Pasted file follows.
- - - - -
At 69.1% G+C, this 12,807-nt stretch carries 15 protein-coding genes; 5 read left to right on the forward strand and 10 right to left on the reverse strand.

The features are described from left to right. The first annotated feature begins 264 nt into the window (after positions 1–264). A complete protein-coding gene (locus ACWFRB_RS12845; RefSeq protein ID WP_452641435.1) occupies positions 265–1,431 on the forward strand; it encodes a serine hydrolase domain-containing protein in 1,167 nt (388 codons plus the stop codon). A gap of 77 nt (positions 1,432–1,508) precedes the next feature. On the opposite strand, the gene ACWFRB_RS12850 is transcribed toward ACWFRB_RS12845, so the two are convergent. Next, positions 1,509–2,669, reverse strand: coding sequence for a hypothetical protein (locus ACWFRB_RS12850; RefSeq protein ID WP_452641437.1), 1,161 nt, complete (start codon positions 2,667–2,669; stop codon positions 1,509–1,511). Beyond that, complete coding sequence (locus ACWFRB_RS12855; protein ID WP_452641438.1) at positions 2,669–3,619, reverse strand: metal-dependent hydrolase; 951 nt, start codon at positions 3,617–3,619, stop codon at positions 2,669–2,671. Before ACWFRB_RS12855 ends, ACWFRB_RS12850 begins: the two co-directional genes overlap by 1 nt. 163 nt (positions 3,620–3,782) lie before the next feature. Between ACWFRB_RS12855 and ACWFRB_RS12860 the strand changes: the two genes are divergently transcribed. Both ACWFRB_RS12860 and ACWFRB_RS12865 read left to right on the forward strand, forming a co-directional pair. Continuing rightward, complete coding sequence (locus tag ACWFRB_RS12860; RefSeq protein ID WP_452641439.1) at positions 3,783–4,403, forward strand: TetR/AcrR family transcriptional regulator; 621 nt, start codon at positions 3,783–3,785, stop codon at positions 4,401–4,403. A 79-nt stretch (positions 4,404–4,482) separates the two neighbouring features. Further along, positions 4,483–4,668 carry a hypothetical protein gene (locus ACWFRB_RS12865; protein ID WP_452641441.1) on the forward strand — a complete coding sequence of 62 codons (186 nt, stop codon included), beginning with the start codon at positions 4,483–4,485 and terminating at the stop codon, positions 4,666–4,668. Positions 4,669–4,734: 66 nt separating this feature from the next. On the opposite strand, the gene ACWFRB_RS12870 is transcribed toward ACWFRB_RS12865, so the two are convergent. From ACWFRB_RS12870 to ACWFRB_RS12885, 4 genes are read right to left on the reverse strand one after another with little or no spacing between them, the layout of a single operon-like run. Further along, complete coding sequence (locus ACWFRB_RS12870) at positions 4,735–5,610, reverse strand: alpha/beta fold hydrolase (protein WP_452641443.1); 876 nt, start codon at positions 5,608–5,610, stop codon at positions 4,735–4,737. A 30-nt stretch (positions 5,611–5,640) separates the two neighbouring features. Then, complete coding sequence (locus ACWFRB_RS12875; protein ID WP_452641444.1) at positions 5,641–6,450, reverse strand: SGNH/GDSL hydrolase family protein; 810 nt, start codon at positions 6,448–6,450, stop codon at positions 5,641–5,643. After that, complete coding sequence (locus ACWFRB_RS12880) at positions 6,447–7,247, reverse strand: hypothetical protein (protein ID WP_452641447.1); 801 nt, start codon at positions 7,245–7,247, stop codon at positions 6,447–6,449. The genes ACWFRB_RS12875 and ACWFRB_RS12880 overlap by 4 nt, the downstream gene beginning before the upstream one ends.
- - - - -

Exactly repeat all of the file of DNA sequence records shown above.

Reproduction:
At 69.1% G+C, this 12,807-nt stretch carries 15 protein-coding genes; 5 read left to right on the forward strand and 10 right to left on the reverse strand.

The features are described from left to right. The first annotated feature begins 264 nt into the window (after positions 1–264). A complete protein-coding gene (locus ACWFRB_RS12845; RefSeq protein ID WP_452641435.1) occupies positions 265–1,431 on the forward strand; it encodes a serine hydrolase domain-containing protein in 1,167 nt (388 codons plus the stop codon). A gap of 77 nt (positions 1,432–1,508) precedes the next feature. On the opposite strand, the gene ACWFRB_RS12850 is transcribed toward ACWFRB_RS12845, so the two are convergent. Next, positions 1,509–2,669, reverse strand: coding sequence for a hypothetical protein (locus ACWFRB_RS12850; RefSeq protein ID WP_452641437.1), 1,161 nt, complete (start codon positions 2,667–2,669; stop codon positions 1,509–1,511). Beyond that, complete coding sequence (locus ACWFRB_RS12855; protein ID WP_452641438.1) at positions 2,669–3,619, reverse strand: metal-dependent hydrolase; 951 nt, start codon at positions 3,617–3,619, stop codon at positions 2,669–2,671. Before ACWFRB_RS12855 ends, ACWFRB_RS12850 begins: the two co-directional genes overlap by 1 nt. 163 nt (positions 3,620–3,782) lie before the next feature. Between ACWFRB_RS12855 and ACWFRB_RS12860 the strand changes: the two genes are divergently transcribed. Both ACWFRB_RS12860 and ACWFRB_RS12865 read left to right on the forward strand, forming a co-directional pair. Continuing rightward, complete coding sequence (locus tag ACWFRB_RS12860; RefSeq protein ID WP_452641439.1) at positions 3,783–4,403, forward strand: TetR/AcrR family transcriptional regulator; 621 nt, start codon at positions 3,783–3,785, stop codon at positions 4,401–4,403. A 79-nt stretch (positions 4,404–4,482) separates the two neighbouring features. Further along, positions 4,483–4,668 carry a hypothetical protein gene (locus ACWFRB_RS12865; protein ID WP_452641441.1) on the forward strand — a complete coding sequence of 62 codons (186 nt, stop codon included), beginning with the start codon at positions 4,483–4,485 and terminating at the stop codon, positions 4,666–4,668. Positions 4,669–4,734: 66 nt separating this feature from the next. On the opposite strand, the gene ACWFRB_RS12870 is transcribed toward ACWFRB_RS12865, so the two are convergent. From ACWFRB_RS12870 to ACWFRB_RS12885, 4 genes are read right to left on the reverse strand one after another with little or no spacing between them, the layout of a single operon-like run. Further along, complete coding sequence (locus ACWFRB_RS12870) at positions 4,735–5,610, reverse strand: alpha/beta fold hydrolase (protein WP_452641443.1); 876 nt, start codon at positions 5,608–5,610, stop codon at positions 4,735–4,737. A 30-nt stretch (positions 5,611–5,640) separates the two neighbouring features. Then, complete coding sequence (locus ACWFRB_RS12875; protein ID WP_452641444.1) at positions 5,641–6,450, reverse strand: SGNH/GDSL hydrolase family protein; 810 nt, start codon at positions 6,448–6,450, stop codon at positions 5,641–5,643. After that, complete coding sequence (locus ACWFRB_RS12880) at positions 6,447–7,247, reverse strand: hypothetical protein (protein ID WP_452641447.1); 801 nt, start codon at positions 7,245–7,247, stop codon at positions 6,447–6,449. The genes ACWFRB_RS12875 and ACWFRB_RS12880 overlap by 4 nt, the downstream gene beginning before the upstream one ends.